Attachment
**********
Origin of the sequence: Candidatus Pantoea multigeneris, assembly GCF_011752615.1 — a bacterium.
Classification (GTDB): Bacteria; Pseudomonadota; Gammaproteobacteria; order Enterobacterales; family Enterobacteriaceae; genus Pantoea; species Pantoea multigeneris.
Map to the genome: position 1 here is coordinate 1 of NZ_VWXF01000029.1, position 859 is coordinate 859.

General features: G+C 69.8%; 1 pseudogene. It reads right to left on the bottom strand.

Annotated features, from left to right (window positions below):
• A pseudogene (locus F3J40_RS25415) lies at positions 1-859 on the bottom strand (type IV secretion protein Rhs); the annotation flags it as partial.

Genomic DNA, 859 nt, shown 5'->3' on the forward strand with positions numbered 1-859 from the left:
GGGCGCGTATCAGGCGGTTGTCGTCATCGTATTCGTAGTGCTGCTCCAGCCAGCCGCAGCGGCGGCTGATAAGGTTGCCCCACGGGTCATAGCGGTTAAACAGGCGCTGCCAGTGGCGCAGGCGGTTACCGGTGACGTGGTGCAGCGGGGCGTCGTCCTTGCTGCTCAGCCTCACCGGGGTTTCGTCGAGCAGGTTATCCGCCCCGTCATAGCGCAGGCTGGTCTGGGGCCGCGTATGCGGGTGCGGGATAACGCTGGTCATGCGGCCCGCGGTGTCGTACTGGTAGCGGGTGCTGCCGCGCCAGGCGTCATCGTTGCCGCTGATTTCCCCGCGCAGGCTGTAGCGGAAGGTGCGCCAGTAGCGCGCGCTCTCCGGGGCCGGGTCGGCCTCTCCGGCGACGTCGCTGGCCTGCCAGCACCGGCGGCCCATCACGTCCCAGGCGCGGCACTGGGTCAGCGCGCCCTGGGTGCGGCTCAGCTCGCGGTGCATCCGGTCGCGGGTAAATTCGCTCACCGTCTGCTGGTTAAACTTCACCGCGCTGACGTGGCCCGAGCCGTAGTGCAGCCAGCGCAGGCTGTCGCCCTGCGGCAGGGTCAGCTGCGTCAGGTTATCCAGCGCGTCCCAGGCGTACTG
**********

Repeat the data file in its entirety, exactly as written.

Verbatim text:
Origin of the sequence: Candidatus Pantoea multigeneris, assembly GCF_011752615.1 — a bacterium.
Classification (GTDB): Bacteria; Pseudomonadota; Gammaproteobacteria; order Enterobacterales; family Enterobacteriaceae; genus Pantoea; species Pantoea multigeneris.
Map to the genome: position 1 here is coordinate 1 of NZ_VWXF01000029.1, position 859 is coordinate 859.

General features: G+C 69.8%; 1 pseudogene. It reads right to left on the bottom strand.

Annotated features, from left to right (window positions below):
• A pseudogene (locus F3J40_RS25415) lies at positions 1-859 on the bottom strand (type IV secretion protein Rhs); the annotation flags it as partial.

Genomic DNA, 859 nt, shown 5'->3' on the forward strand with positions numbered 1-859 from the left:
GGGCGCGTATCAGGCGGTTGTCGTCATCGTATTCGTAGTGCTGCTCCAGCCAGCCGCAGCGGCGGCTGATAAGGTTGCCCCACGGGTCATAGCGGTTAAACAGGCGCTGCCAGTGGCGCAGGCGGTTACCGGTGACGTGGTGCAGCGGGGCGTCGTCCTTGCTGCTCAGCCTCACCGGGGTTTCGTCGAGCAGGTTATCCGCCCCGTCATAGCGCAGGCTGGTCTGGGGCCGCGTATGCGGGTGCGGGATAACGCTGGTCATGCGGCCCGCGGTGTCGTACTGGTAGCGGGTGCTGCCGCGCCAGGCGTCATCGTTGCCGCTGATTTCCCCGCGCAGGCTGTAGCGGAAGGTGCGCCAGTAGCGCGCGCTCTCCGGGGCCGGGTCGGCCTCTCCGGCGACGTCGCTGGCCTGCCAGCACCGGCGGCCCATCACGTCCCAGGCGCGGCACTGGGTCAGCGCGCCCTGGGTGCGGCTCAGCTCGCGGTGCATCCGGTCGCGGGTAAATTCGCTCACCGTCTGCTGGTTAAACTTCACCGCGCTGACGTGGCCCGAGCCGTAGTGCAGCCAGCGCAGGCTGTCGCCCTGCGGCAGGGTCAGCTGCGTCAGGTTATCCAGCGCGTCCCAGGCGTACTG